Jim's Reviews > Personal Days

Personal Days by Ed Park
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's review
May 31, 2008

really liked it
bookshelves: humorous, fiction
Recommended to Jim by: Alex Heminsley
Recommended for: wage slaves
Read in June, 2008

Ed Park's book is kind of like The Office meets Kafka. Set in an unnamed company in Manhattan, recently taken over by another company run by faceless Californians, it is a collection of loosely connected anecdotes and observations that captures the absurdity, paranoia, and angst of white-collar wage slavery. Just as we impose meaning on life in hindsight, the plot of this book emerges as it goes along.

The Californians are exerting control and the Firings have begun. There are free-time sucking attempts to improve morale (like forming a softball team). As one character notes, "Morale is a word thrown around only in the context of its absence." The softball idea lasts for one game.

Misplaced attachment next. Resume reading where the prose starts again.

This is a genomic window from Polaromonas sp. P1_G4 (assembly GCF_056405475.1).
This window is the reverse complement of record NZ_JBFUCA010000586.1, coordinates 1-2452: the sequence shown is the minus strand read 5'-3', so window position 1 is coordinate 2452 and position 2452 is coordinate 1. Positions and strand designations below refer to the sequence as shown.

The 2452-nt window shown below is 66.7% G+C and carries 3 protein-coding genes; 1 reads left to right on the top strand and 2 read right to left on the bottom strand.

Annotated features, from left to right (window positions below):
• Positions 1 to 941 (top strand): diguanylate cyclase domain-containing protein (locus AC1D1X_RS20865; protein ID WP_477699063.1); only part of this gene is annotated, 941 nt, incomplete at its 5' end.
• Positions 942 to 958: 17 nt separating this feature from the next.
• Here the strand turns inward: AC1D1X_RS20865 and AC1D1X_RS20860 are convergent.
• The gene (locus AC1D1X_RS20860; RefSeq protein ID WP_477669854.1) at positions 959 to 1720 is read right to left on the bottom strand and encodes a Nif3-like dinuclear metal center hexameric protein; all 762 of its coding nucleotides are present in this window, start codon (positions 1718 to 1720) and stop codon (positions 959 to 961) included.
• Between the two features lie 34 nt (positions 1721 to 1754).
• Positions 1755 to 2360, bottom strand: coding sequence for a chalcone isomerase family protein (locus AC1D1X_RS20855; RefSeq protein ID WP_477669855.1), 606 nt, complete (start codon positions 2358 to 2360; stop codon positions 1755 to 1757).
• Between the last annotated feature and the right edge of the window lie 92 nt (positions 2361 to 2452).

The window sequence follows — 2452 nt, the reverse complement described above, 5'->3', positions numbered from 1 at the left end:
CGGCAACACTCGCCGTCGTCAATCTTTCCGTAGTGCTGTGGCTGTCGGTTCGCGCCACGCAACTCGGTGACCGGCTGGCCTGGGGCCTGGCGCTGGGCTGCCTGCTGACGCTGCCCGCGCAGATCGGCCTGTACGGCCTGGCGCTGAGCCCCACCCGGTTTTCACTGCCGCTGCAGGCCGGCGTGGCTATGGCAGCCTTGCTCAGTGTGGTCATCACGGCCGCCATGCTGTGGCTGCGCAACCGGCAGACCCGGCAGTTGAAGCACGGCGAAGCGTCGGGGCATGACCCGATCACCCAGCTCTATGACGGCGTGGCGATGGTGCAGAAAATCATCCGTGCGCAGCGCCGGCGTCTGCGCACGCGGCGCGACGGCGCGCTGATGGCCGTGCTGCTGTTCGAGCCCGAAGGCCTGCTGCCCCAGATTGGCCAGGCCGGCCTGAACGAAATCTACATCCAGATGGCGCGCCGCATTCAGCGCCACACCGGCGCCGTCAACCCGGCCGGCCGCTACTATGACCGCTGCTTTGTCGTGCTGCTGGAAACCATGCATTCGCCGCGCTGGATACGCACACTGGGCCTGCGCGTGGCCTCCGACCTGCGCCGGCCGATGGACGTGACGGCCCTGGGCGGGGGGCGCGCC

At work, the speculation and rumors are constant. (Are they only firing people whose names begin with J?)
The physical environment seems designed to deplete personal energy (with its fung-shui-proof layout). No one knows who ultimately is in charge. (Who should be feared?) Is it the Sprout, the jargon-spouting Canadian with Sun-tzu's Art of War on his bookshelf? Is it the incredibly hot Maxine with her plan for world domination? Is it the mysterious "K" up on the 5th floor? And what's up with Graham/Grime, the Englishman, and why does he give off an aura of evil?

I really liked this book. It was funny, capturing the dark humor and running jokes that people indulge in as a means of getting through the workday. It was sad, as well, because it captured the way most of us spend a lot of our lives doing things that are pretty meaningless and unenjoyable. As one character asks, "Where does the time go? Where does the life go?"

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